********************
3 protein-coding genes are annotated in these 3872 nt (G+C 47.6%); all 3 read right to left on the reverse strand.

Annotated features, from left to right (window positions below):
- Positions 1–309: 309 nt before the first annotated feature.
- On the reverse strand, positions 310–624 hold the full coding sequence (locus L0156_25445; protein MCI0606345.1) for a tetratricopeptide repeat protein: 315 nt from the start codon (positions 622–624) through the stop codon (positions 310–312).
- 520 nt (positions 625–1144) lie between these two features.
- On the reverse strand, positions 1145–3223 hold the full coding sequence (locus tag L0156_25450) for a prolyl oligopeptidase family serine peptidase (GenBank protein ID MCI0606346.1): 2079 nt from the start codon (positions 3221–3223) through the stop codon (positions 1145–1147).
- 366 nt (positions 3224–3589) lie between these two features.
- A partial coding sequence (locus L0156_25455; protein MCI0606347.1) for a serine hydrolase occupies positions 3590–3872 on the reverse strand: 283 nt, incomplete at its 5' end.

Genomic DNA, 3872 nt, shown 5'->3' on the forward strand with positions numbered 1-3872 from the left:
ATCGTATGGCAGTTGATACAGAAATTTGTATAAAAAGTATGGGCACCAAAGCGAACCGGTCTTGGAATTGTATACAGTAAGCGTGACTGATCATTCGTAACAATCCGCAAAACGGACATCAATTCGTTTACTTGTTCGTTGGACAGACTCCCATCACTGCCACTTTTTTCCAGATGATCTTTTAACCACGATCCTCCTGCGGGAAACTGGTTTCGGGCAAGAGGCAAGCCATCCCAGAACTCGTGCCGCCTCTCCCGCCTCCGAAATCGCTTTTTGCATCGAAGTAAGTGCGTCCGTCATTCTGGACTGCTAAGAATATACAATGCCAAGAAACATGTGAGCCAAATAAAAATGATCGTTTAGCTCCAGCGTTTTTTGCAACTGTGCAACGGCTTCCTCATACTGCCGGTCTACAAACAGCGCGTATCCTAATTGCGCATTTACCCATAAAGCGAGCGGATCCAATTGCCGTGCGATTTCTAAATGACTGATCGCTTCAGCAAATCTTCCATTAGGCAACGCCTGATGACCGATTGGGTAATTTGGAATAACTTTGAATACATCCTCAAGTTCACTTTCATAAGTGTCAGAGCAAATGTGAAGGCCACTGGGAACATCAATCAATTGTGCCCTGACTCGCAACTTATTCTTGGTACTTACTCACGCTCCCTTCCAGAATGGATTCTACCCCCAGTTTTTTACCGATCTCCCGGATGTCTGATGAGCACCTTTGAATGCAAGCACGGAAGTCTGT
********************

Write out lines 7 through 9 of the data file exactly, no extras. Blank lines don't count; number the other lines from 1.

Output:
- 366 nt (positions 3224–3589) lie between these two features.
- A partial coding sequence (locus L0156_25455; protein MCI0606347.1) for a serine hydrolase occupies positions 3590–3872 on the reverse strand: 283 nt, incomplete at its 5' end.

Genomic DNA, 3872 nt, shown 5'->3' on the forward strand with positions numbered 1-3872 from the left: